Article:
Understandably, for many employers, a candidate’s criminal history or criminal record is a matter of both interest and potential concern in the hiring process. While sometimes valuable in making a hiring decision, considering a candidate’s criminal record is is fraught with legal risk.
Luckily, the Equal Employment Opportunity Commission (EEOC) has provided guidance that can help small businesses steer clear of any appearance of discrimination.
Below is a list of the top pitfalls to avoid when asking about criminal history in the hiring process, and suggestions to get the information you need while remaining compliant with the law.
Avoid 3 common pitfalls of considering criminal records when hiring
If it’s important to the position, you can ask if an applicant has ever been convicted of a crime during the interview.
But don’t ask about a criminal record on the application.
Asking for criminal history can give the impression that the applicant may lose the job before the company has a full picture of them. Some states have even banned requesting criminal history on the application outright. Even when it isn’t illegal, the EEOC advises evaluating criminal history as only one factor of an applicant’s fit.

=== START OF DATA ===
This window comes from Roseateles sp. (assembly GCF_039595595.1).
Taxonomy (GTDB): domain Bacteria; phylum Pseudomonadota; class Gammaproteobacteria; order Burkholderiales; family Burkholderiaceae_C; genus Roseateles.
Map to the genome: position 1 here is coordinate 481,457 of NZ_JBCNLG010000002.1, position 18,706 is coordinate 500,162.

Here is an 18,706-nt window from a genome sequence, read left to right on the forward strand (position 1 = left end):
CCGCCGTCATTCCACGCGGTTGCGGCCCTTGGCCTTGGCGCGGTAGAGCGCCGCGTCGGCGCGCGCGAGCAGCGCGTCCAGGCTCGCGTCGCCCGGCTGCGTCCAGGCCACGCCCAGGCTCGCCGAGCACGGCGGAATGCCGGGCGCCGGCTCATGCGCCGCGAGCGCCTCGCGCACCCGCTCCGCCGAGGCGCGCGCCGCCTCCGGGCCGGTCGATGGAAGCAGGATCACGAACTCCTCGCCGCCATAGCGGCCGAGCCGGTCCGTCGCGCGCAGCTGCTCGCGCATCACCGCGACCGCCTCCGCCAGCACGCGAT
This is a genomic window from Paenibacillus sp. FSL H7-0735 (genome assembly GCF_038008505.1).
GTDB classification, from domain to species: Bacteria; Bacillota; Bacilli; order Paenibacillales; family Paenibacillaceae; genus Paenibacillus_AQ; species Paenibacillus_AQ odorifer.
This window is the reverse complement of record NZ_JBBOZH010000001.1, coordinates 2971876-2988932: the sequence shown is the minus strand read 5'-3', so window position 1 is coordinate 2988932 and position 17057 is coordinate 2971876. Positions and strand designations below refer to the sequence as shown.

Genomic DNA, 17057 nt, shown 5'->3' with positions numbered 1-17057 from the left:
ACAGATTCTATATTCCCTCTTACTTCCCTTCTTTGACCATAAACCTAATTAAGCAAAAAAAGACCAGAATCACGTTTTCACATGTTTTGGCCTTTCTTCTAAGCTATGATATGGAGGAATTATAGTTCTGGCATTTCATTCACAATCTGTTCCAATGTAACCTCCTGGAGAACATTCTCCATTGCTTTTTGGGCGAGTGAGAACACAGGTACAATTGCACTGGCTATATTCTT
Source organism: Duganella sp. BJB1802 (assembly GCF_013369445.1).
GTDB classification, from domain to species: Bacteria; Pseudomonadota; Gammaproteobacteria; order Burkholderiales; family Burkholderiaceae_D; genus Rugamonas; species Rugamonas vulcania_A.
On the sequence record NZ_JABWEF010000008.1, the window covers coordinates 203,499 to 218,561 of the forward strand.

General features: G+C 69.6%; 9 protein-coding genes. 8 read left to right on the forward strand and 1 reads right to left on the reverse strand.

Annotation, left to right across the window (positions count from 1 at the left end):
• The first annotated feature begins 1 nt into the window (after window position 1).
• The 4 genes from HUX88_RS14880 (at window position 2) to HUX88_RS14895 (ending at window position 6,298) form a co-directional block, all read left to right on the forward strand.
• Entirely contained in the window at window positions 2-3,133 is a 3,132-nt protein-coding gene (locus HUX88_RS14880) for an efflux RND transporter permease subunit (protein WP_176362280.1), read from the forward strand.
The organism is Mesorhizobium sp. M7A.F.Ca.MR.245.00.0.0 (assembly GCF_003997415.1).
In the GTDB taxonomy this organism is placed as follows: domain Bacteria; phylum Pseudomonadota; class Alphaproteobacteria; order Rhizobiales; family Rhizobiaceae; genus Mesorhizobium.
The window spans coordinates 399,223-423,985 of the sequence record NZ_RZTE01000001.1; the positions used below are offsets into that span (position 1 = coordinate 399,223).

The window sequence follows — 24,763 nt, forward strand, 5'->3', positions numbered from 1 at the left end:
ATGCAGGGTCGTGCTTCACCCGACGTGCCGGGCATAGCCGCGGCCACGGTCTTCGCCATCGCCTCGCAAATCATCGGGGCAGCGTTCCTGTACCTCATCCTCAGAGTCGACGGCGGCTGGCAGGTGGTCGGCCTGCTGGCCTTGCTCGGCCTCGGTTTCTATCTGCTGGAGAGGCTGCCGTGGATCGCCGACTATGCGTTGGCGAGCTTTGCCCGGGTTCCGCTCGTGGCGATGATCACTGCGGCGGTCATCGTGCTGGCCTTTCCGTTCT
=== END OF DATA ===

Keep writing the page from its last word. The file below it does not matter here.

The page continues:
You can run a background check only after making an offer and according to a written company policy. But don’t run a background check prior to making an offer.It can be discriminatory to run a background check prior to the offer stage. It can also be difficult for a company to prove otherwise in a discrimination lawsuit.
Create a written company policy that outlines why you would run a background check and when. This approach will help you avoid the appearance of discrimination while staying true to your hiring standards.
You can evaluate the criminal record of each candidate within the larger context of ability to perform the job.
But don’t set a predetermined hard and fast policy that eliminates candidates with adverse criminal history.
Although a solid policy may appear to make the process fair, the EEOC has advised against this. It may eliminate candidates for reasons that have no relation to their ability to perform the job. The EEOC advises that employers should instead consider the circumstances and context of the crime. They should also consider whether or not the criminal history will effect an applicant’s ability to add value to the team.